Art Hadnett

As president of HNTB’s West Division, Hadnett oversees vital and complex infrastructure programs in growth markets, including rail/transit, tolling and aviation. He has more than 30 years of infrastructure and transportation experience in high-profile mega projects throughout the United States.

Based in the firm’s Los Angeles office, Hadnett is responsible for leading the operations of the nine-state West Division, including 10 offices and more than 400 employees. He oversees strategic planning and operations, represents HNTB in civic- and industry-related associations, helps recruit top talent to the firm, and fosters relationships with clients and thought leaders.

A well-respected leader inside and outside HNTB, Hadnett has been personally involved in project planning and management throughout the West. He is at the forefront of thought leadership and policymaking, particularly in California, where he holds leadership positions in several forward-thinking industry groups.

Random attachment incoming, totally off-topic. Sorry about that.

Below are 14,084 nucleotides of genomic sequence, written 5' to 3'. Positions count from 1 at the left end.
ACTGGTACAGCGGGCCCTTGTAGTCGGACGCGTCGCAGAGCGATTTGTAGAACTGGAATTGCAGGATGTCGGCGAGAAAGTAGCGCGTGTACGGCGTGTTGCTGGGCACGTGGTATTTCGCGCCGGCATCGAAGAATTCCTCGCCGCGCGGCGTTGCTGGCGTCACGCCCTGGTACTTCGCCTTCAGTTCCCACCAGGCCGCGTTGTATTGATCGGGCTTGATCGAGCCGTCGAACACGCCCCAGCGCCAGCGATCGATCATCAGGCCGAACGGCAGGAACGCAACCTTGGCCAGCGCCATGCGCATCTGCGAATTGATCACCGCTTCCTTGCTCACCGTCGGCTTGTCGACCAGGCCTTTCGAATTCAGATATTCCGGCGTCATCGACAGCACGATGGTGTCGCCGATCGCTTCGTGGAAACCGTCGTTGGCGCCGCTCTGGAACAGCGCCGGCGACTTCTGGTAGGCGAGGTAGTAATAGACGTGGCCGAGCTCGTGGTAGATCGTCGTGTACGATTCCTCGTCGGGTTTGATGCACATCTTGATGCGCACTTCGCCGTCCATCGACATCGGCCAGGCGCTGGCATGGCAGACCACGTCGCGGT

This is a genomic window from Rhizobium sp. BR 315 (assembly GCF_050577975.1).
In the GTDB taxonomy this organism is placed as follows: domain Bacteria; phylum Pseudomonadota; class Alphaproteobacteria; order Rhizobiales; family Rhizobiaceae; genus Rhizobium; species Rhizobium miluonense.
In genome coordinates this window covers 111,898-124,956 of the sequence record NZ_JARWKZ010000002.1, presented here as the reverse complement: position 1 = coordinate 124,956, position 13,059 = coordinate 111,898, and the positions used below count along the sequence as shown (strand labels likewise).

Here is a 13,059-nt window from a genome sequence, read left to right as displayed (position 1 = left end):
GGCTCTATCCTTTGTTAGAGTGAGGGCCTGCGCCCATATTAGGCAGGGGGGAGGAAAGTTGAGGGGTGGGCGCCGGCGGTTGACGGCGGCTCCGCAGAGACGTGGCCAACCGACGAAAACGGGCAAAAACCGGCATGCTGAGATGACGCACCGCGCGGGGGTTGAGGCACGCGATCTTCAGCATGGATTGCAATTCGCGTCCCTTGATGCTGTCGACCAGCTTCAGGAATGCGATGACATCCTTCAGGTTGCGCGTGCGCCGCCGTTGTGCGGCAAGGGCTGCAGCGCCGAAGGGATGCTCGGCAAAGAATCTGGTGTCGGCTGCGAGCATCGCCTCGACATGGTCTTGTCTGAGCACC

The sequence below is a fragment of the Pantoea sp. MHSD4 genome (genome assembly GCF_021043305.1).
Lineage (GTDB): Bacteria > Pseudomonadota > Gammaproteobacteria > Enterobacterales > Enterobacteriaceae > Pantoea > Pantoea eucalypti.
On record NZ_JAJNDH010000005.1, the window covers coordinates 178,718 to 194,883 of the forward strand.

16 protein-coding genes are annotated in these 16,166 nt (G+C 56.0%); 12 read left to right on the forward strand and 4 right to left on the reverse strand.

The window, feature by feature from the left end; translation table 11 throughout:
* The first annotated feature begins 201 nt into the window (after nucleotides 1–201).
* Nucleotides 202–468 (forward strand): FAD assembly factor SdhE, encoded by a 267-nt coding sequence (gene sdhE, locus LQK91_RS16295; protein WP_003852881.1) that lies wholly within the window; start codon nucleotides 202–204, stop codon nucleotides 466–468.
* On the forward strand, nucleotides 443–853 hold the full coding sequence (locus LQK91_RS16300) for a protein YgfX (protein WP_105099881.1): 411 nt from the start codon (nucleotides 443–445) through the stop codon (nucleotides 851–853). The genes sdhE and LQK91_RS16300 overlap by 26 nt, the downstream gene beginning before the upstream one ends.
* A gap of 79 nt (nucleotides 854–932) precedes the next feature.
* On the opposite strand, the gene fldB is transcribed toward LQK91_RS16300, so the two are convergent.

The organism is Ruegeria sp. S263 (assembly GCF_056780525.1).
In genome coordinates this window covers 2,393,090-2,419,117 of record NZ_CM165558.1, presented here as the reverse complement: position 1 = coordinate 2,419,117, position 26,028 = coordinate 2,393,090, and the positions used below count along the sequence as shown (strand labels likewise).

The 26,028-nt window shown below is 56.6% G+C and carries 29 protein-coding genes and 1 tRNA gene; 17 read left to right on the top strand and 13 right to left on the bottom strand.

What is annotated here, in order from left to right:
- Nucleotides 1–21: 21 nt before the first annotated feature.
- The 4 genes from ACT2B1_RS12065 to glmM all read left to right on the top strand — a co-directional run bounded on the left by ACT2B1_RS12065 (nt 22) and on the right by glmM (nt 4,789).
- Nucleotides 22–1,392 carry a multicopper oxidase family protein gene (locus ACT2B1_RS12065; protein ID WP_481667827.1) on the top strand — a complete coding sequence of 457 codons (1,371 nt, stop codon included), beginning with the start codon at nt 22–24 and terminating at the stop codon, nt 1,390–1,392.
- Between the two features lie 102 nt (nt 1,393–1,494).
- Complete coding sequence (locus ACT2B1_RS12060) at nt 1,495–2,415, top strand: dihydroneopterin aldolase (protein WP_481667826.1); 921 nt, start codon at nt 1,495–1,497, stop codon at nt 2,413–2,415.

Professional affiliations:
● California Transportation Foundation, board of directors
● American Council of Engineering Companies, Los Angeles County Chapter, immediate past president
● Move LA, board of directors
● Women’s Transportation Seminar, member
● Construction Management Association of America, member

30 seconds with Art Hadnett …

Q. What’s the biggest challenge facing the transportation system in the Western United States?
A. “We’re at a crossroads. Now is the time for our generation of experts to bring fresh ideas and new technology to help shape a plan for the future – a plan that addresses population growth and traffic congestion, offers sustainability and environmental protection, and improves our quality of life.”
Q. Do you see cities and regions playing a larger role in delivering such a vision?
A. “Absolutely. The passage of Measure R and its half-cent sales tax in Los Angeles County shows us the general public will get behind smart regional transportation solutions when they’re able to see the direct benefits.”

Q. What else is needed?
A. “We need strong state and federal partners. In part, that means mobilizing a groundswell of support for investing necessary capital and the flexibility for states and communities implementing such programs. That includes expanding federal tax incentives to encourage private-sector investment in transportation.”

● Bachelor of Arts in public administration, California State University, Northridge
● System Management Certificate, University of Southern California